Powering the bike is a Bosch Powertube 500 lithium ion battery pack. It is rated for 36v and 13.4ah, so almost 500 watt hours which is a pretty good capacity. The PowerTube 500 fits neatly inside the downtube of the bike, completely out of view… aside from the lightweight plastic shield cover. This is a big win for the bike aesthetically. The PowerTube battery keeps weight as low as possible on the frame while still being removable and somewhat universal. I’m actually sort of mixed on the PowerTube batteries because they weigh almost a full pound more than the older PowerPack batteries (6.3lbs vs 5.7lbs) and are not as easy to swap between bikes because each company has designed a different cover system. But at the end of the day, this battery is reliable, can be charged on or off the frame, and the frame charging port is positioned high up on the right side of the downtube where it won’t interfere with the crank arms or require you to bend down as far. Big win! Charging is done with a speedy 4amp charger, and I am told Bosch also makes an optional 2amp charger for traveling too. It uses that same Abus locking core and comes with a card so you can match the key to other locks you may have for the bike. One final note on the battery, and really any lithium-ion pack, is that extreme temperatures can be harmful to the cell chemistry and allowing it to drop below 20% can decrease the overall lifespan. For this reason, it’s great that the pack is removable, so you can bring it into your office or home for safe keeping and convenient refills.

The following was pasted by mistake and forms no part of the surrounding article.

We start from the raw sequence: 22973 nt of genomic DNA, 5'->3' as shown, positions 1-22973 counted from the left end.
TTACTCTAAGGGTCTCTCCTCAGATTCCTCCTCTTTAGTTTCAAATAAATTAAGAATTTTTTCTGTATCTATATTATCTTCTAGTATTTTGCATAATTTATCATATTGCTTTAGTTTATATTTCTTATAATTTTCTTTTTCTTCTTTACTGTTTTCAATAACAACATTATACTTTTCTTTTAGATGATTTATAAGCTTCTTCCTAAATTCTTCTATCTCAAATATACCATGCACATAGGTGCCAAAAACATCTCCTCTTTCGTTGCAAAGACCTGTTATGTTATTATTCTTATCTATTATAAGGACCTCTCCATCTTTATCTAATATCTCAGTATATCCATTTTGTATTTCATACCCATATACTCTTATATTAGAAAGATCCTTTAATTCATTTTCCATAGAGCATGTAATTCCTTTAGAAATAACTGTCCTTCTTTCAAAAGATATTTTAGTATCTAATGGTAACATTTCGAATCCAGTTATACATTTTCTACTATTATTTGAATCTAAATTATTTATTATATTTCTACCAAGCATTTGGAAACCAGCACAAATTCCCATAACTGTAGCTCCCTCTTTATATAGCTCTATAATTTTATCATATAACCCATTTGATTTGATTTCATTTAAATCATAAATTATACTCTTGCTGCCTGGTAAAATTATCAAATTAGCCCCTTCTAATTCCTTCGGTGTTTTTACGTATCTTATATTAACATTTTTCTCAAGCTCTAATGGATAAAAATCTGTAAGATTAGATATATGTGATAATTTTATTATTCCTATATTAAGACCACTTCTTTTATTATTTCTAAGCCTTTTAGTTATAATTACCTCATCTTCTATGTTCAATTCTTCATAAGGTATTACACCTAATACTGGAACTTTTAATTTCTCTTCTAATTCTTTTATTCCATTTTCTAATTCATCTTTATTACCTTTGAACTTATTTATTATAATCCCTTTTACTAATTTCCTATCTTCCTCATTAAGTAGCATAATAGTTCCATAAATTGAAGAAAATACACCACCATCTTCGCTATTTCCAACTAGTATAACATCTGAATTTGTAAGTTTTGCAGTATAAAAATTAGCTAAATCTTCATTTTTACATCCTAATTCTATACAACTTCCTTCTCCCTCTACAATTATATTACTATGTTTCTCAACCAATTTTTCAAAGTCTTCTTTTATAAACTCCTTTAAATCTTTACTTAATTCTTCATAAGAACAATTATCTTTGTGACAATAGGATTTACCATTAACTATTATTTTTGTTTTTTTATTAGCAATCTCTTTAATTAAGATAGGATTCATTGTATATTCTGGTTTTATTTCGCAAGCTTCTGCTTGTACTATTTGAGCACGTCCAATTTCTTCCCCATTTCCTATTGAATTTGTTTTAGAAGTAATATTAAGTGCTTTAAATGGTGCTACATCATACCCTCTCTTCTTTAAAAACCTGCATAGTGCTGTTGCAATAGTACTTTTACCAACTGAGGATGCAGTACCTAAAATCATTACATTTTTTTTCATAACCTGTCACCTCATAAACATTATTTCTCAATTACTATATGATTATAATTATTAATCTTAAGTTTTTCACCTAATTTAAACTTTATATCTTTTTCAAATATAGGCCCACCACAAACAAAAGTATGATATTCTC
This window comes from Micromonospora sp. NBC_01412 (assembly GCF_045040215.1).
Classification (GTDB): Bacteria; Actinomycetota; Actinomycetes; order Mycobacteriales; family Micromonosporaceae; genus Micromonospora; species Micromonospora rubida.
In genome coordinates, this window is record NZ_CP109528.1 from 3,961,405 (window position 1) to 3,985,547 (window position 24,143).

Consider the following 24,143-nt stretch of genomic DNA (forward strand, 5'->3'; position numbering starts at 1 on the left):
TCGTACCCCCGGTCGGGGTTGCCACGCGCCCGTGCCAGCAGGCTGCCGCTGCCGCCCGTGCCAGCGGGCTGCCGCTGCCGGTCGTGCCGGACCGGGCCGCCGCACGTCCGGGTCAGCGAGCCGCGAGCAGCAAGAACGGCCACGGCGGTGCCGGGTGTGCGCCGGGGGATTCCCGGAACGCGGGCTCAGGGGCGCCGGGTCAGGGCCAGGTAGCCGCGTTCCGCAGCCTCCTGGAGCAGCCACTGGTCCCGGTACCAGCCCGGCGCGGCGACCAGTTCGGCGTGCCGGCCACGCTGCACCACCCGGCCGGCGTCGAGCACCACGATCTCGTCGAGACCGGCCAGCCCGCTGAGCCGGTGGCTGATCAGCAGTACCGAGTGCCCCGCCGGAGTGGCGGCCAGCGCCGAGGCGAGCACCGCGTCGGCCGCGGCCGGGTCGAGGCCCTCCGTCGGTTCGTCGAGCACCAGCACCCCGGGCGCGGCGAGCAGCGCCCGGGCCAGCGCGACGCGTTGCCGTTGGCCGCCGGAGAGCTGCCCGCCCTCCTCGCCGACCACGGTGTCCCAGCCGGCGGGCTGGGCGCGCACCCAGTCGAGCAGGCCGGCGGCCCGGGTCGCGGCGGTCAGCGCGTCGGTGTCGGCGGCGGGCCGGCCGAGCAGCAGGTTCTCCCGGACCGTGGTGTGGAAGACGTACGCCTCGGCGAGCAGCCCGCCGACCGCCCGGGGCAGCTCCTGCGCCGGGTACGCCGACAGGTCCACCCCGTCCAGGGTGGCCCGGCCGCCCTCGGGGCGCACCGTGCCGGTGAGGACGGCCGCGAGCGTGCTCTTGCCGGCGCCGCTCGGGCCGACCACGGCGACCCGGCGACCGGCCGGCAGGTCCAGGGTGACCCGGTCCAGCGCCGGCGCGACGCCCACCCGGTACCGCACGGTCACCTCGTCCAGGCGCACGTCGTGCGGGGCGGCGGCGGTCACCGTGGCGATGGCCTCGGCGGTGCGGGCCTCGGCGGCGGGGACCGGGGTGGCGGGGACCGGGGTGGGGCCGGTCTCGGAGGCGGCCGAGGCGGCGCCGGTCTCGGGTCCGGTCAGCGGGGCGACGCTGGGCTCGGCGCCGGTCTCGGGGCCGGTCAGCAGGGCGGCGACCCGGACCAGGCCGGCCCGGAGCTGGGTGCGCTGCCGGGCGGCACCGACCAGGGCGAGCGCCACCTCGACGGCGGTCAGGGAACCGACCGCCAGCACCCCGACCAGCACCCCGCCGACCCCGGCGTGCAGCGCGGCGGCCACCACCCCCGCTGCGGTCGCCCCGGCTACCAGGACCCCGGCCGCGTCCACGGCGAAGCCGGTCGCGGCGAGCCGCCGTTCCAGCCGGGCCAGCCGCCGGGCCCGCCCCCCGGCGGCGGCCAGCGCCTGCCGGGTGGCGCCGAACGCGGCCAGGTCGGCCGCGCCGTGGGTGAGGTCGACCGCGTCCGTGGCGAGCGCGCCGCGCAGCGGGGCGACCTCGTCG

Activating the drive systems on this ebike is fairly straightforward. You charge and insert the battery then press the power button on the top edge of the little display panel, which is mounted within reach of the left grip. The Bosch Purion display/control pad is compact and easy to navigate. It keeps the handlebars open, and may not get damaged as easily if the bike tips or is parked at a crowded rack… but it’s not removable and lacks some of the deeper menus found on the Bosch Intuvia. Even though the display is a bit smaller than some competing models, it’s intuitive enough that you might not look down that often to read it and the really important readouts are fairly large (speed and assist level). I have grown to accept the Purion, but do have a few tips for use as follows. The + and – buttons, which raise and lower assistance, are designed to click in at an angle towards the right. They are attached near the left edge of the control pad and pivot in towards the LCD. With practice, I have found that the right edge is really the sweet spot for consistent clicking. Sometimes the lower left and middle areas can be inconsistent or non-responsive. The screen itself glows faint white at all times, which shouldn’t draw much power. Holding the + button would normally turn lights off and on if this bike had them. By comparison, the larger Bosch Intuvia display has a dedicated light button. Holding the – button will cycle through trip distance, odometer, assist level, and range. And, the range menu is dynamic, so you can see the bike calculate how far it thinks you can go before the battery completely drains based on the last mile of riding, your current state of charge, and the chosen level of assist. This helps to make up for the very basic 5-bar charge indicator on the left side of the battery and the display which isn’t as precise as a 10-bar or percentage readout seen on some competing displays. On the lower edge of the control pad is a walk-mode button. Press it once and then hold the + button to have the motor slowly assist you when walking the bike (you must be in Eco, Tour, Sport, or Boost for walk mode to work). It’s useful for crowded non-bikeable areas like parks, or if you get a flat tire, and not all companies have it enabled, so props to Haibike for this. I’ve created an in-depth Bosch Purion review in the EBR forums for more information :)